What Does It Mean To Be A Native Speaker Of English?

As one of the most popular languages for business, education, and media, English is spoken by many different demographics around the world. This leads to some confusion over whether or not English is someone’s “native” language, since many learn English to a high level later in their adult life. Thus, many start to question:

What does it mean to be a native speaker of English?

Native English speakers are those who learn the language at an early age, generally below the age of five, and continue to favor the use of English throughout their life. Some individuals can “lose” their native speaking status by disuse, but this is rare.

Essentially, your native language can be considered your “main” language. If you don’t speak English on a daily basis, or neglect it for years, then you can in a sense lose your native speaker status. In actuality, it really means people won’t consider you as a native speaker even if it is your first or mother tongue.

Yet, what more can we learn about native English speakers?

What Does “Are You A Native English Speaker” Mean?

A native language is definitely special, but in what way? We understand some level of difference since we usually classify languages with the distinction between native and second languages. We can even see this in the common question of: “are you a native English speaker”, which implies some difference.

Why do we separate between native languages and others? What do questions like: “are you a native English speaker” mean?

When asked if you speak English natively, a distinction is being made between learning a language from infancy and learning one later in your life. A native language is usually the earliest language learnt, so oftentimes individuals are actually asking if English is your first.

There are always exceptions people want to bring up, with some technically having more than one native language or even some having forgotten their native language in favor of another.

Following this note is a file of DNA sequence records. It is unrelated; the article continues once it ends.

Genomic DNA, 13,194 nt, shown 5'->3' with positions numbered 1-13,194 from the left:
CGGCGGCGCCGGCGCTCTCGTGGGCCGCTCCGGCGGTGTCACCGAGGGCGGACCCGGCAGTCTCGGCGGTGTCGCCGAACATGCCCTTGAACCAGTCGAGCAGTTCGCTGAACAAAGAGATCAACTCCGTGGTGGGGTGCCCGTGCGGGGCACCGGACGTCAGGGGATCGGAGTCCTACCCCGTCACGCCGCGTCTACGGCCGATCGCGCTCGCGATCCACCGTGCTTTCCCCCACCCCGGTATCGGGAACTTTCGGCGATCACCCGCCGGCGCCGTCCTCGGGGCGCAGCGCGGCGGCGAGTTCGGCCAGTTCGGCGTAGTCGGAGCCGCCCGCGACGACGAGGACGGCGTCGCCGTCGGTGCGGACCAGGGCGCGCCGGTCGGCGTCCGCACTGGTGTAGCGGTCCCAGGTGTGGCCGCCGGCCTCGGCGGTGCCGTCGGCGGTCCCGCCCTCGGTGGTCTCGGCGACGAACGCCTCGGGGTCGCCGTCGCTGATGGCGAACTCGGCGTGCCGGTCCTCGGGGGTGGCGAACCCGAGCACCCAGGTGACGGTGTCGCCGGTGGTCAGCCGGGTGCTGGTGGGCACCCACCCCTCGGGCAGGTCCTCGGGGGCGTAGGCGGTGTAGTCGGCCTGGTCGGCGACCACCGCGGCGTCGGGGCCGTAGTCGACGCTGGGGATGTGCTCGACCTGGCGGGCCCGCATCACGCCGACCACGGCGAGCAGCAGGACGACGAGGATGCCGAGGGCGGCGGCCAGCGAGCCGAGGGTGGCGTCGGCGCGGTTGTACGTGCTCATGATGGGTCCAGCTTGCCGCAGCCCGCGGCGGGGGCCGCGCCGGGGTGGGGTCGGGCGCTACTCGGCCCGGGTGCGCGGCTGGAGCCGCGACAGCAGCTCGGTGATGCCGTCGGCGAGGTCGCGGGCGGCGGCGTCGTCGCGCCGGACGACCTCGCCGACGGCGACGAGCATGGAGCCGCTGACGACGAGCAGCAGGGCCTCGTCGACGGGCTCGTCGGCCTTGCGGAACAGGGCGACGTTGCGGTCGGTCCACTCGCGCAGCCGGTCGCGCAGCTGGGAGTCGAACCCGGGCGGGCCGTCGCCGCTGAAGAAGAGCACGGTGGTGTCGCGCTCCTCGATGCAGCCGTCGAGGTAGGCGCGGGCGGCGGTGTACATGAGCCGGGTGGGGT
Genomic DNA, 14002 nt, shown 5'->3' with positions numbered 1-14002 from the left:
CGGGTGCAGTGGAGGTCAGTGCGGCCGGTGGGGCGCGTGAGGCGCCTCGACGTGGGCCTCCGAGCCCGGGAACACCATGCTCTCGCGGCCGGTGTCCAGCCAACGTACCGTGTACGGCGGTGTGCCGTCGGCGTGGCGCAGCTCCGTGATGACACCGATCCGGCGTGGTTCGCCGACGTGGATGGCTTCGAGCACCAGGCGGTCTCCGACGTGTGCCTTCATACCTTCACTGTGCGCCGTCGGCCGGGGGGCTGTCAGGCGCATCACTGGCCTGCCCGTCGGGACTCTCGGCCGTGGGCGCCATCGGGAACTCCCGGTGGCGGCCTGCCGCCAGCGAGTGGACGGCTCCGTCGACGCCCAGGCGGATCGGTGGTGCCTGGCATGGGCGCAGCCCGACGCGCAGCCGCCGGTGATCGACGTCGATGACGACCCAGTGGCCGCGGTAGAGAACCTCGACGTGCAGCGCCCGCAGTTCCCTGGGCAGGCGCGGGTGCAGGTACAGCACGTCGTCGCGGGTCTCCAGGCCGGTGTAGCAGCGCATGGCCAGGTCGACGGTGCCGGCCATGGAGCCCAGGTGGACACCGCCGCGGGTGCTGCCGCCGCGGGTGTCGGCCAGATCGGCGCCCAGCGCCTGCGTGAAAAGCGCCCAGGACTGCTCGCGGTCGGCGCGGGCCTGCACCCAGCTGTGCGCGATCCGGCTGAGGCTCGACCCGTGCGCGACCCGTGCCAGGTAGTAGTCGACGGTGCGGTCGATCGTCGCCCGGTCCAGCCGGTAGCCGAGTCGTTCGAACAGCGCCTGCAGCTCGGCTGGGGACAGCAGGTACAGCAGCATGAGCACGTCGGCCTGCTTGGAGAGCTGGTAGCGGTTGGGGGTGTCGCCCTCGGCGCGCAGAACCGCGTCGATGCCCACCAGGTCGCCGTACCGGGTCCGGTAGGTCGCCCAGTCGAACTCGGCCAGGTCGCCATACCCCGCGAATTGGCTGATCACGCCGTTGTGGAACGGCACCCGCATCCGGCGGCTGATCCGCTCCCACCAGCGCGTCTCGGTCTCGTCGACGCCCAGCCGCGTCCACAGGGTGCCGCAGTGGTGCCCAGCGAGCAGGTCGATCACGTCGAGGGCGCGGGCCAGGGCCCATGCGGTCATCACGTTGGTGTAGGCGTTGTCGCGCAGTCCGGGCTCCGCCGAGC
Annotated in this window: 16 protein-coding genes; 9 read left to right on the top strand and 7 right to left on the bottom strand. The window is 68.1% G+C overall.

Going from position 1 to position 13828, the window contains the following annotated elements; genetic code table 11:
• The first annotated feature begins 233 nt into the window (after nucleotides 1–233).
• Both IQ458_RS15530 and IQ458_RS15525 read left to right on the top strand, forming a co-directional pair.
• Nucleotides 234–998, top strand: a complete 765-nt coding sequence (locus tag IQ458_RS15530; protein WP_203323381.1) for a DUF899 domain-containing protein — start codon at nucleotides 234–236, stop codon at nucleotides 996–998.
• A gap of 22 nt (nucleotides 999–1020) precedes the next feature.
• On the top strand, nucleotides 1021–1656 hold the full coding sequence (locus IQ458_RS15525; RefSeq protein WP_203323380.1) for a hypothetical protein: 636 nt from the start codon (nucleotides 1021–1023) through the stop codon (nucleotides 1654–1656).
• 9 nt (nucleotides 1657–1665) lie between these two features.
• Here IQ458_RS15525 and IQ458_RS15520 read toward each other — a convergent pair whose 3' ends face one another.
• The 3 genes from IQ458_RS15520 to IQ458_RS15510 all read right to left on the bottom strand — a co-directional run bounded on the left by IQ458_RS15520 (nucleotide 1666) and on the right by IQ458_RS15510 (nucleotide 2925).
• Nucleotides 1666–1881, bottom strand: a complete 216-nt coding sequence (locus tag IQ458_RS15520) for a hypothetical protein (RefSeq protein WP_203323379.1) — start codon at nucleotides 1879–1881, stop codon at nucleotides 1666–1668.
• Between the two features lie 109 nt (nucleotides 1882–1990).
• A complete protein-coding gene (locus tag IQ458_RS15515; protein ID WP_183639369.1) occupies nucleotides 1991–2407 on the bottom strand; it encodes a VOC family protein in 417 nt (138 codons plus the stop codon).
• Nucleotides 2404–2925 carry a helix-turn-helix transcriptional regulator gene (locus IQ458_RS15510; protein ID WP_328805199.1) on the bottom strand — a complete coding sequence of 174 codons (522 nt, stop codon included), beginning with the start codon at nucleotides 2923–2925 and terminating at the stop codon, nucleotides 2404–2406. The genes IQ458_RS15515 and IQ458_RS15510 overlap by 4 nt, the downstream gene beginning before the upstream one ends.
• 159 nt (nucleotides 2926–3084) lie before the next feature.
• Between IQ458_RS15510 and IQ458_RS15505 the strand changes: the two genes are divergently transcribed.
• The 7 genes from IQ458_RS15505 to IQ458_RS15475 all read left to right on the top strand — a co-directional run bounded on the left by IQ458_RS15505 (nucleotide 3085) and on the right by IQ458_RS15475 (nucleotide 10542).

As is discussed in this article about Native American languages, language loss (including native languages) is possible. Yeah, I know. Native Native American languages is a mouthful.

Yet, it is a complex issue requiring several key factors. Though losing your native language is technically possible, it really has to be a very deliberate attempt on your part to lose a good portion of your use of it.

The vast majority of the time however, a native language is what you learned very early in life and still continue to use today.

Non-Native English Speakers

When someone knows a language that isn’t their first or native, these languages are considered to be their second, third, fourth, and so on depending on how many they know.

Though generally uncommon in places like the USA, people who speak more than one language are known as bilinguals.

The big question some might wonder is: what is the difference between a native and second language?

It ends up revolving around two major points:

  • Culture
  • Proficiency

Languages and culture are inextricably linked, and as such your native language (since it is usually your first) is tied to your culture growing up. Though you might like your second language, few actually fully adopt the culture behind it.

With proficiency, this just refers to how most are more fluent in their native language than others. This is due to how native languages are usually tied to your family and country of birth, thus a strong incentive to continue “practicing” the language.

How Many English Speakers Are Native?

If native English speakers are those who learn it at a very young age and then continue to speak frequently, how many could actually have that relationship with English? If English is one the most spoken languages in the world, we should wonder: just how many English speakers are native?

There are 134.8 billion English speakers in the world, making it the most spoken in the world, but what surprises many is when they learn only 379 million speak it natively. English’s generally accepted status of “lingua franca” makes it a common choice as a second (third, fourth, etc.) language.